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“Balancing on My Toes” is an original column appearing every other Friday at, by Angel M. Ethell. Angel lives in the Chicagoland area with her family: sons Teen (13) and Lil G (2) along with their little sister Cassie Pie (dog), her partner Daddy G and father-in-law Grandpa G. She loves learning new things along with learning that she might not always be right… 100% of the time. Archived columns can be found here. BMT-only RSS feed available here.

Its funny when the world comes together to teach us things. I find many things in my life are either a foreshadowing of sorts or setting me up for another event. Life can be like this sometimes and I like to embrace it. Parenting is a bit like this. Every event can be linked to another. Where does a behavior come from? Even desirable behaviors have a root. History begets more history and traditions grow, and culture is taught generation to generation. Mindfulness in parenting can lead to stunning results that many may not believe without proof.

Lets use the example of polite culture. Parents everywhere want their children to be thought of as polite. Why is this? So we are not judged negatively by our peers. This is okay, but something we should recognize. When politeness is not needed it may not be taught, much like proper dinner table etiquette. So why do we want our children to say please and thank you, may I and after you? Because we want them to model respect for others. Respect another’s right to property, or space, respect another’s right to freedom and happiness. How do we teach them? We model desirable behavior in everyday interactions and we coach our children along the way. “Now say please, and thank you”, or “No thank you”. But many leave out giving respect to our children who are learning by what we do and not necessarily what we say. Ask them politely when to borrow or have things and they will believe that is how they are supposed to behave.

Hitting is also like this. Hitting in any form teaches children its okay to hit. This influence may come from anywhere. Not necessarily the parents. My son was exposed to another family that used hitting as a form of punishment, but because he was too young to understand this is not okay he began hitting in his interactions. He observed the Mom hitting children, but also the children hitting each other. He witnessed the kids getting hit for hitting one another and was truly confused. I could tell because he began flinching when I would come up to him and ask him not to hit. As if he was trying to see if I would hit him. I try to limit the influences in his life that show hitting is okay, but I cannot be everywhere. Although some things I can control. Like the cartoons that he really likes that are more like Tom and Jerry cartoons than the kind of thing I’d like him watching. Its gonna break his little heart when he finds I have restricted access to those shows.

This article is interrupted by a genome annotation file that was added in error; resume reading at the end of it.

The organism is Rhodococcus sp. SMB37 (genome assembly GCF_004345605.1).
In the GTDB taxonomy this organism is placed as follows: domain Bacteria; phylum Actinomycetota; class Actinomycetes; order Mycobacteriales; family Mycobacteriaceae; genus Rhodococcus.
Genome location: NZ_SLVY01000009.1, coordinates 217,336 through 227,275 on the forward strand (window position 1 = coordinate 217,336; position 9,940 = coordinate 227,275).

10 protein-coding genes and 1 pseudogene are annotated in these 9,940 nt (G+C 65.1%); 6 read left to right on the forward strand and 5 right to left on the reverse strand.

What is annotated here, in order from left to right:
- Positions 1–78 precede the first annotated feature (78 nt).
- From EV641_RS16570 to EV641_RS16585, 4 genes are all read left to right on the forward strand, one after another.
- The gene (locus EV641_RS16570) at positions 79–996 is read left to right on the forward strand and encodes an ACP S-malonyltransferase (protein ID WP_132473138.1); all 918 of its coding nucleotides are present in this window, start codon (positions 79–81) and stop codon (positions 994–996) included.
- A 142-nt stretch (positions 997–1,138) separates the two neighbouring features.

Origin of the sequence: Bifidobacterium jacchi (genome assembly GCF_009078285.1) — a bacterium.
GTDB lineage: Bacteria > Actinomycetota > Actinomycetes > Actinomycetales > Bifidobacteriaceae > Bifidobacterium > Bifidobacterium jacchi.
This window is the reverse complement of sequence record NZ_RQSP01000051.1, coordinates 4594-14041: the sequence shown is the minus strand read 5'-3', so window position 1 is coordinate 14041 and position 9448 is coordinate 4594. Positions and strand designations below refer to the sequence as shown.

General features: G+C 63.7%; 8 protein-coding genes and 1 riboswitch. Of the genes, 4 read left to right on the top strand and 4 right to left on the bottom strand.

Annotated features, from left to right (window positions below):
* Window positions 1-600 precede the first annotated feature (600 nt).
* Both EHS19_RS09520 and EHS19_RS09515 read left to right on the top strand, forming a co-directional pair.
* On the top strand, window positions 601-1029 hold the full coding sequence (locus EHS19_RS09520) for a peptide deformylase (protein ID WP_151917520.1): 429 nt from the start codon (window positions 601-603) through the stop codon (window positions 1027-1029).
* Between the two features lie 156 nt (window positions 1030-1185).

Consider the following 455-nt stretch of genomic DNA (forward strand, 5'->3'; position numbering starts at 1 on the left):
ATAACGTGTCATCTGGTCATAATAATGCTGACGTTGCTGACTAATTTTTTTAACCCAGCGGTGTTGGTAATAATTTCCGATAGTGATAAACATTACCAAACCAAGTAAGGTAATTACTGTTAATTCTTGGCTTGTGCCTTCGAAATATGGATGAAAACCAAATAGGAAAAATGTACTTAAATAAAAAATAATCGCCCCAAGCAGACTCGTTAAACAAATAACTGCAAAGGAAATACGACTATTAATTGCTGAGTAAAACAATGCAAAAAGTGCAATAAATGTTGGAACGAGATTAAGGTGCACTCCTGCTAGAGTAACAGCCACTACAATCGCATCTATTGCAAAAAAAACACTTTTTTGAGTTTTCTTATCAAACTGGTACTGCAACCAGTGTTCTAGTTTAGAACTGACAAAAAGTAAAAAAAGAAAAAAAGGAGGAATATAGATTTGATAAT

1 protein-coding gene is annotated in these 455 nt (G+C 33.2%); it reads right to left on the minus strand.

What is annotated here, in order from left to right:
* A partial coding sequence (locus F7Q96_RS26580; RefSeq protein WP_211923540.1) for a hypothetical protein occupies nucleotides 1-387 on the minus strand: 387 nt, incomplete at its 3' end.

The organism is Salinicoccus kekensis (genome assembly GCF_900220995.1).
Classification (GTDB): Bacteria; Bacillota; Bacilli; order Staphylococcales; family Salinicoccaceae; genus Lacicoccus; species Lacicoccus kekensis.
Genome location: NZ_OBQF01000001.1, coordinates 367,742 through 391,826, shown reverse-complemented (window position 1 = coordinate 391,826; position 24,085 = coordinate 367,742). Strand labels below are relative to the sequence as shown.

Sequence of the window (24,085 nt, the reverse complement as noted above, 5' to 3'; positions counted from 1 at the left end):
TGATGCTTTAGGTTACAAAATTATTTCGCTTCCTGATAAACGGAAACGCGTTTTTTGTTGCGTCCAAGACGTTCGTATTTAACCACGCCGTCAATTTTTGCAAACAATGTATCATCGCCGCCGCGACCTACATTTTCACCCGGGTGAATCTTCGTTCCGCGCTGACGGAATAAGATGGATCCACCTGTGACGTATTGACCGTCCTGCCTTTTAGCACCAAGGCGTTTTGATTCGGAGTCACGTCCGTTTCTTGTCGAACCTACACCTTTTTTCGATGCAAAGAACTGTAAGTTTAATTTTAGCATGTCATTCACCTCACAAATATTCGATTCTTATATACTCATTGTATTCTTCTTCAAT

But that goes back to mindfulness in parenting. Its hard work but its worth it. Now, there are many that believe their kids will develop naturally without mindfulness and that’s okay, but for those of us that want to plan how we raise our kids this is something to really think about. How will you raise your children to act and react to the world in a desirable way? It takes time and effort, but it can happen. There are many examples of this. Think of the people in power around the world. If they were raised without thought they would not likely be there today. Bill Gates, while I believe he is a bit misguided I think he is a really brilliant, devoted to humanity person and he has his upbringing to thank for that.

There is a meme that I have seen circling the internet that has an iconic 50’s father spanking a boy child above a picture of some “thugs” and the caption is “with more of this (the top picture) there would be less of this (the bottom picture).” Now leaving out the face that the “thugs” could be perfectly nice people the meme is absolutely wrong. It doesn’t take spanking, smacking, swatting, beating et al, it takes mindfulness in parenting and teaching children values. Perhaps those unruly looking people are plenty nice but were never taught the value of dressing well. But that is exactly the point. Mindfulness in parenting will give them the tools later on in life to know what is acceptable in different societies.

With all of this mindfulness in mind we must also remember to model to our children empathy and kindness. If we judge others with our parenting we are not modeling desirable behavior. In this effort our parenting should come from within, and not from without in examples of undesirable parenting tools. There are many things i have learned from being a parent and many things I have learned from being a kid. There are ways to honor the childhood in your own children. If you wish your parents would have understood something more you have the chance to understand in your own children, but it should not be at your parents’ expense. They did their job of raising you (hopefully) as well as they could and now its up to you to improve on the model.

Mindfulness will always be rewarded. Teaching through actions as well as words can help accomplish this goal. Don’t be afraid to stand up for yourself along the way. You may face some opposition. You may hear “wouldn’t it be easier this way?” but you know the answer. Of course it would, but it would not yield the results you are looking for. Good enough, or just fine is okay, but I’m shooting for extraordinary.

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Angel M. Ethell

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